NBA 3-Point Revolution

The importance of the three pointer in the NBA is at an all-time high. Spurs coach Gregg Popovich emphasized how the game has evolved, “Now you look at a stat sheet after a game and the first thing you look at is the threes. If you made threes and the other team didn’t, you win. You don’t even look at the rebounds or the turnovers or how much transition D was involved. You don’t even care. That’s how much an impact the three-point shot has and it’s evidenced by how everybody plays.” This new style of play began in the 2012-2013 season, when the average three point attempts per game began to spike, and it has been on a steady climb ever since.

What caused this sudden shift to the perimeter? One explanation comes from analytics. Points per shot (PPS), which calculates points scored per field goal attempt (Total Points)/(Total Field Goal Attempts), is one of the best measures of a player’s efficiency. PPS can also be used to determine the places on the court where shooters are most efficient from, providing a reference for where teams score most efficiently. Tracking PPS by location over from 2013-14 to 2017-18 showed that only shots in the paint are worth more than three pointers. The corner three (22ft instead of 23.75 ft) is only behind the restricted arc in PPS. As a result, teams are opting to shoot more threes instead of less efficient shots like mid-range jumpers.

This sudden change in offensive focus has impacted the makeup of the typical starting five in the NBA. Teams no longer have a single three point specialist, and it is common for an entire lineup to be a threat from deep. The Golden State Warriors’ “Death Lineup” of Stephen Curry, Klay Thompson, Kevin Durant, Draymond Green, and Andre Iguodala is the most famous example of a small ball lineup in the modern NBA. Curry and Thompson both shoot over 40 percent from three, and are considered two of the greatest shooters ever. Durant is another elite three point shooter (38 percent), and Green and Iguodala are both around 33 percent, which forces defenses to at least respect them from deep. This type of lineup causes an unprecedented amount of spacing, since opposing defenses are not able to help because every player is able to shoot the three. For comparison, here is the 1995-96 Chicago Bulls starting five and their career three point percentages: Harper (28 percent), Jordan (32.7 percent), Pippen (32.6 percent), Rodman (23.1 percent), and Longley (0 percent). Steve Kerr, the current coach of the Warriors, was the only player to shoot over 40 percent from three on this Bulls team.

In the new perimeter-centric NBA there are fewer big men who play with their backs to the basket. There is now a new brand of frontcourt players who can shoot from range, and some of the most prominent stretch fours and fives in the league today are Karl-Anthony Towns, Kristaps Porzingus, and Brook Lopez. Each of these seven-footers averages at least five three point attempts a game, a number of attempts that the three point specialists of the early 2000s would average.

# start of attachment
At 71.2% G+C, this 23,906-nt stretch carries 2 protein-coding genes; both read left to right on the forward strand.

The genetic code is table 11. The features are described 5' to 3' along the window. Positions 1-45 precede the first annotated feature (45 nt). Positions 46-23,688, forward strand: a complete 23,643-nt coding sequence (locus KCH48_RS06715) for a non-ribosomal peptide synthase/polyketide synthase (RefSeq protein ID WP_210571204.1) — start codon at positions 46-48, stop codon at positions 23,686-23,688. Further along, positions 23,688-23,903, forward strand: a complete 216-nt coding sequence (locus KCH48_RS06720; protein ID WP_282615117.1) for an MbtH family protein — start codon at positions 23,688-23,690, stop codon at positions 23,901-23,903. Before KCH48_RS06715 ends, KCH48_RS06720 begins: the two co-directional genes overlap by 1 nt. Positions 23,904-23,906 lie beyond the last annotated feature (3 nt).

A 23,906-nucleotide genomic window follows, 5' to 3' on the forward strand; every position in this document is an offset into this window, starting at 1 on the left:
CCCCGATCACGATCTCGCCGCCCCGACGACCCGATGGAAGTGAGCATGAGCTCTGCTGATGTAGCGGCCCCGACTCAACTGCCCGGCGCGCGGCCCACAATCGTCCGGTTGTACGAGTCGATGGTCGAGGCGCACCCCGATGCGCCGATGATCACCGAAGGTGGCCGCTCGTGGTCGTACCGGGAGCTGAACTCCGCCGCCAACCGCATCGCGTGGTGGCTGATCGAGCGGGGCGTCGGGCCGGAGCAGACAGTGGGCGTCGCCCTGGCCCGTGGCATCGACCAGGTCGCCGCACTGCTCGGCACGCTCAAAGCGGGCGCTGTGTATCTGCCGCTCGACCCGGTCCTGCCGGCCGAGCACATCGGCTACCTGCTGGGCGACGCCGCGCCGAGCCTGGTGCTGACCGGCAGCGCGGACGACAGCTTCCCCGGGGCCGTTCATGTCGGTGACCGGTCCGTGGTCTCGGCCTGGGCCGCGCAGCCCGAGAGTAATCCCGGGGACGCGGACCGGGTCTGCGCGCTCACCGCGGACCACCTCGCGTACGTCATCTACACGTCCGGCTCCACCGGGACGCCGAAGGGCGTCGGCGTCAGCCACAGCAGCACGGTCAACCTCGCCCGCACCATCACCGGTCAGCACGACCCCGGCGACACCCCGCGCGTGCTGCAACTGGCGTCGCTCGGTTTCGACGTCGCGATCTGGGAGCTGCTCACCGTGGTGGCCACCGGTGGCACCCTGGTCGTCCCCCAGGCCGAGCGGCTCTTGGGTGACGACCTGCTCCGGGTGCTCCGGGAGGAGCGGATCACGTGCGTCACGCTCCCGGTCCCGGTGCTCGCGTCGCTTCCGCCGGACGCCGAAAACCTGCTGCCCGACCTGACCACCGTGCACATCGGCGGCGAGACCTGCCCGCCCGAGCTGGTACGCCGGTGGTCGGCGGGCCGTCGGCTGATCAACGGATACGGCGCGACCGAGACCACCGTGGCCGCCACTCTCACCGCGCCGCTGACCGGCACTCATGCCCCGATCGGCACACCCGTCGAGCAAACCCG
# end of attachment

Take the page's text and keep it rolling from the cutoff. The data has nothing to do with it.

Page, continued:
Stephen Curry is perhaps the one player who is most responsible for the three point revolution. In the 2012-2013 season Curry made 272 three pointers, breaking Ray Allen’s previous record of 269. Three years later Curry shattered his own record, making 402 threes. Curry owns five of the top ten seasons with the most threes made in NBA history, including three of the top four. While Curry is groundbreaking in the number of threes he makes, he also belongs to an elite group of deep three point shooters. Last season the trio of Curry, Damian Lillard, and Trae Young combined to make 71 of 186 threes from 30 to 40 feet, a 38% clip well above the league average (25.9%) at this range. 

Although it is more difficult than ever to make the league without shooting the three, there are still players who are effective without being three point marksmen. Elite rim protectors like Rudy Gobert, Hassan Whiteside, and Derrick Favors are all able to play without stretching the floor, perhaps because of their ability to prevent easy baskets in a spaced modern NBA. 

Ben Simmons is one of the few NBA guards who does not shoot threes. The six foot ten point guard has never made a three in his career, nearly all of his points come in the paint on drives or in transition. Other guards like Rajon Rondo have tried to add the three pointer to their games, since the majority of backcourt players coming into the league now are able to shoot.

Note: All statistics are from Basketball Reference, unless linked to another source.

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